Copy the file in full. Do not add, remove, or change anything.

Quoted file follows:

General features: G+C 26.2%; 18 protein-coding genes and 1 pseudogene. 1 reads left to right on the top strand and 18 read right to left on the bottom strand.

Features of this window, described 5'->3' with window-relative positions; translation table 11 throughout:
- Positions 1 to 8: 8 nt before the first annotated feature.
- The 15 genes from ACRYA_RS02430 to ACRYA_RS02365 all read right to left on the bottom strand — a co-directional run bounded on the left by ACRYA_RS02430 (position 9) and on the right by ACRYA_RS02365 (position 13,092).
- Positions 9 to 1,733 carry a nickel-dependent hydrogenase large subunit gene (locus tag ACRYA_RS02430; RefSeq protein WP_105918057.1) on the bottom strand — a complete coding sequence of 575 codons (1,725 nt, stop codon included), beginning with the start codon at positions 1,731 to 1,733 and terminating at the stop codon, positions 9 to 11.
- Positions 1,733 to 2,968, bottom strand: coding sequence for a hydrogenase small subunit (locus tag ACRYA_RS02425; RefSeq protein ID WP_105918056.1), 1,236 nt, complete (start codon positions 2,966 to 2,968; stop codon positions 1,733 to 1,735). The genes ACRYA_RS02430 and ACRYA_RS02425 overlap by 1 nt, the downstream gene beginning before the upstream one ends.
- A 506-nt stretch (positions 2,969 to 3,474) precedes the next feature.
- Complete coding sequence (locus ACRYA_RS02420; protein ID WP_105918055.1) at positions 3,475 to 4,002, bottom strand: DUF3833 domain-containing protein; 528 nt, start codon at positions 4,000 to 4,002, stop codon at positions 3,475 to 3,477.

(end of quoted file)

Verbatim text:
General features: G+C 26.2%; 18 protein-coding genes and 1 pseudogene. 1 reads left to right on the top strand and 18 read right to left on the bottom strand.

Features of this window, described 5'->3' with window-relative positions; translation table 11 throughout:
- Positions 1 to 8: 8 nt before the first annotated feature.
- The 15 genes from ACRYA_RS02430 to ACRYA_RS02365 all read right to left on the bottom strand — a co-directional run bounded on the left by ACRYA_RS02430 (position 9) and on the right by ACRYA_RS02365 (position 13,092).
- Positions 9 to 1,733 carry a nickel-dependent hydrogenase large subunit gene (locus tag ACRYA_RS02430; RefSeq protein WP_105918057.1) on the bottom strand — a complete coding sequence of 575 codons (1,725 nt, stop codon included), beginning with the start codon at positions 1,731 to 1,733 and terminating at the stop codon, positions 9 to 11.
- Positions 1,733 to 2,968, bottom strand: coding sequence for a hydrogenase small subunit (locus tag ACRYA_RS02425; RefSeq protein ID WP_105918056.1), 1,236 nt, complete (start codon positions 2,966 to 2,968; stop codon positions 1,733 to 1,735). The genes ACRYA_RS02430 and ACRYA_RS02425 overlap by 1 nt, the downstream gene beginning before the upstream one ends.
- A 506-nt stretch (positions 2,969 to 3,474) precedes the next feature.
- Complete coding sequence (locus ACRYA_RS02420; protein ID WP_105918055.1) at positions 3,475 to 4,002, bottom strand: DUF3833 domain-containing protein; 528 nt, start codon at positions 4,000 to 4,002, stop codon at positions 3,475 to 3,477.